When my narcissistic ex mentioned getting an apartment together I remember a flood of emotions and thoughts that came into my mind but the main one that I could identify was fear.

My partner never followed through on our plans and his promises. He claimed that moving in together would change things but I knew in my gut that moving in together was not going to make it better.

A narcissist doesn’t want to make plans because they want to be in full control. You can’t plan for a future unless you give up what you want because otherwise, it’s not going to happen.

Remember, when you are in a healthy relationship you will be excited to make future plans with your partner.

You are putting in 100% effort and getting nothing in return

Let me ask you if this sounds familiar.

You drive to their house

You are a slave to their schedule

You always apologizing and taking any blame

You are the only one fighting for the relationship

If you are in a relationship with a narcissist you will realize that your needs are never acknowledged or met and you have will be putting them first. Yet, the less they acknowledge you, the more you will do to try to get their attention and “love” again.

Your body is telling you something is wrong

Every day I would wake up sick to my stomach. My anxiety was so high I constantly felt like I was on high alert.

Although I was telling myself in my head that I had met the love of my life and I was so happy, my body was reacting completely differently.

Our bodies often tell us what we don’t want to face.

My gut told me that we wouldn’t have much time together and that I needed to get out. I just didn’t want to listen to it right away.

You don’t feel like yourself but you can’t walk away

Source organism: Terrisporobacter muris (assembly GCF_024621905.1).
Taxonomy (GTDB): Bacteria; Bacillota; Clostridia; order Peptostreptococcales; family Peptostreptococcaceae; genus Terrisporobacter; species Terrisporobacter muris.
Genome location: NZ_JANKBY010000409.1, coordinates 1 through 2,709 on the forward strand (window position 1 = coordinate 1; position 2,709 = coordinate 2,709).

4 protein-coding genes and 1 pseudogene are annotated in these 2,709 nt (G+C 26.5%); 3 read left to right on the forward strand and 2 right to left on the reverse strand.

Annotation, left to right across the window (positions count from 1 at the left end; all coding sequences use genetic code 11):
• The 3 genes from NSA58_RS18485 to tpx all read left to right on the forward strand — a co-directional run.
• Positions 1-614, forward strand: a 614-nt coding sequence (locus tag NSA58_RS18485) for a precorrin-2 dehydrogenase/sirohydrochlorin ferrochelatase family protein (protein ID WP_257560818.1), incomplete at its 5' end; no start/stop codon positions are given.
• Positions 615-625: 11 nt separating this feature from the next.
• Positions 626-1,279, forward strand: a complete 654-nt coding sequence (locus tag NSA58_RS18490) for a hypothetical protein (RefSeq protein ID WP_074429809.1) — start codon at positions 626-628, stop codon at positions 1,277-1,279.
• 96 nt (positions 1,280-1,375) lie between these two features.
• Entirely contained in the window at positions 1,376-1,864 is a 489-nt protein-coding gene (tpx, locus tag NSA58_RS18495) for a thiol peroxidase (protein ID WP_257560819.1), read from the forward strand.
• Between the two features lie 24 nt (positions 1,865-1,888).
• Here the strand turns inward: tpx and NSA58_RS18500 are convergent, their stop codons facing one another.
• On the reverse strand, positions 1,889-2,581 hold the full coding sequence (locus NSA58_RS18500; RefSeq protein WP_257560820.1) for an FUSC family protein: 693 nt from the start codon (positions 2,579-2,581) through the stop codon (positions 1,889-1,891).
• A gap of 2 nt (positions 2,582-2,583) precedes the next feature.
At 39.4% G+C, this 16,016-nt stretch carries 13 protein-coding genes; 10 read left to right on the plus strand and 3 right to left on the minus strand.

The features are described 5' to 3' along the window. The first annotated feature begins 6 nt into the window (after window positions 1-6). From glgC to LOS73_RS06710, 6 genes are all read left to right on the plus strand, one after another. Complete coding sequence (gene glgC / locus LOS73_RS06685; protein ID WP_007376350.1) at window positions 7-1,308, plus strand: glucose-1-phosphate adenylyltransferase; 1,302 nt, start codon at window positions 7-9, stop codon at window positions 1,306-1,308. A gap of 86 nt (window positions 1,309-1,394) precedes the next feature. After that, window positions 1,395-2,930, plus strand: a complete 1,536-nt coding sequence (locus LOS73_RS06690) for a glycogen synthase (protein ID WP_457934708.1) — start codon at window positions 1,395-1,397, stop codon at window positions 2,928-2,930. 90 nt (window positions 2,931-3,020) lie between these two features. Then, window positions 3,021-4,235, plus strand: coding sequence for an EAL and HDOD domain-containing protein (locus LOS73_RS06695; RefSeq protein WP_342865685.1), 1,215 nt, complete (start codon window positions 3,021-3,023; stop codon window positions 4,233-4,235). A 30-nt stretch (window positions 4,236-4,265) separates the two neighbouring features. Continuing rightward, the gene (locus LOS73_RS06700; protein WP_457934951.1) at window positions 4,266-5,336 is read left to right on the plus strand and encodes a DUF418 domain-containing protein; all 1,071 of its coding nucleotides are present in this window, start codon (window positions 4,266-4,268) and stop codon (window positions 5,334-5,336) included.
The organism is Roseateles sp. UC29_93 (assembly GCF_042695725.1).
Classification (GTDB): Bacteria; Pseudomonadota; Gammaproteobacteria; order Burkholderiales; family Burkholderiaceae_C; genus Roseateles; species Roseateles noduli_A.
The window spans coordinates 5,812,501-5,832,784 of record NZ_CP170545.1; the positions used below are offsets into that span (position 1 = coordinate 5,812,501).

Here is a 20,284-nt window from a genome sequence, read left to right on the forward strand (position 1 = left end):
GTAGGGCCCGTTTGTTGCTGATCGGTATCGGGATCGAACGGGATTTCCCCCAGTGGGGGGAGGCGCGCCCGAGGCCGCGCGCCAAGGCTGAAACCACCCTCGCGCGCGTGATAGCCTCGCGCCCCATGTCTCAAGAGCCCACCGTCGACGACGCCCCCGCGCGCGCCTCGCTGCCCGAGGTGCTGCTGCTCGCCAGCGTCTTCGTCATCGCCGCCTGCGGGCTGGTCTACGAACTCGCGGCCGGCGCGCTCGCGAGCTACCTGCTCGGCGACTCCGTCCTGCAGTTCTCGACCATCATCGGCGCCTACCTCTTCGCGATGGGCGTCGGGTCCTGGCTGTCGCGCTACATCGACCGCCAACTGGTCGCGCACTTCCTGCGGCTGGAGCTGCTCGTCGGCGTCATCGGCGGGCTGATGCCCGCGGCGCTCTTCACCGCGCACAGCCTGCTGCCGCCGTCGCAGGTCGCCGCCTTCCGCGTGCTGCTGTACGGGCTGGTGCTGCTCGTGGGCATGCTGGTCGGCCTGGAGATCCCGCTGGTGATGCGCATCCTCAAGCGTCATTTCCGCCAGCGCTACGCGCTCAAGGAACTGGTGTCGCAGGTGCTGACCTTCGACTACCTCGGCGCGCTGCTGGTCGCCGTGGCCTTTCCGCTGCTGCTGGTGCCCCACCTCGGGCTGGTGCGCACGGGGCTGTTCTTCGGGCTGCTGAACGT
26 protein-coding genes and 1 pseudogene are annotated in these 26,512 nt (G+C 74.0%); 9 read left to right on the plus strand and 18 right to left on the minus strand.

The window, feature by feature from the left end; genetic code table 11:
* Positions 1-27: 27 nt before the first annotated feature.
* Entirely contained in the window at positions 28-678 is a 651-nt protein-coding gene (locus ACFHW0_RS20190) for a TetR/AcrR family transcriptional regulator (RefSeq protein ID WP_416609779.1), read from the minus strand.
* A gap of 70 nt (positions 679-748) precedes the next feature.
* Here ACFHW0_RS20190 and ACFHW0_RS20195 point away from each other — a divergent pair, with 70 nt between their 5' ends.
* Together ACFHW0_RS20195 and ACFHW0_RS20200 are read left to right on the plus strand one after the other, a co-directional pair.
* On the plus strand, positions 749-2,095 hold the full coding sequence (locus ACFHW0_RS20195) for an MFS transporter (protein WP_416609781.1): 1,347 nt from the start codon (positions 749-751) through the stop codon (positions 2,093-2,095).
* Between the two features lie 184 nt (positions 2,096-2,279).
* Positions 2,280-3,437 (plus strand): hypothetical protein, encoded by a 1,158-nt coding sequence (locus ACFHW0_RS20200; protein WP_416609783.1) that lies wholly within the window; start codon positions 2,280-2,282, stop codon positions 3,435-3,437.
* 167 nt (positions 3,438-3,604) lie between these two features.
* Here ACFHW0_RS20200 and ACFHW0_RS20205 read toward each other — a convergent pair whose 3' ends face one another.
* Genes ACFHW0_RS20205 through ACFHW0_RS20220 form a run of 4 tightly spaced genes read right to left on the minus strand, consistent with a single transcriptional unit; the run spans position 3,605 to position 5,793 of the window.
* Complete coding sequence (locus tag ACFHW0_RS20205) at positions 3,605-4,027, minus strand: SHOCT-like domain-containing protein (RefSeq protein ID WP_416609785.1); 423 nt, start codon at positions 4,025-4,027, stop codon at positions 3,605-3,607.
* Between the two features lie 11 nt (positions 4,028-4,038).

In a healthy relationship, your partner will want to encourage you to be your best self.

When I was in a relationship with a narcissist it was the complete opposite. I didn’t feel supported. He constantly encouraged toxic behavior and would get frustrated when I didn’t want to party every night. At work, he would tell me that I would never get a promotion.

I felt like my heart was tearing in two every day that I woke up. It was easy to admit that I wasn’t happy and at one point I walked away, but quickly let the narcissist back into my life for a second chance, and then a third.

I didn’t realize at the time that I was in a trauma bond and that is why I was struggling so hard to let go.

What can you do if you are in this situation?

Having a relationship with someone who had narcissistic personality disorder affected my mental state for years after. The gaslighting and manipulation left me with PTSD and trauma that I am still working through to this very day.

If you are in this situation you have to get out. The more time that you spend with them the harder it is going to be to break out of the cycle and reclaim your life.

Once you end the relationship and identify that you were in an unhealthy and often abusive situation there are steps that you can take to start healing.

It’s not going to be easy, and it’s going to take a lot of working on your sense of self, but I promise you that it’s so much better on the other side.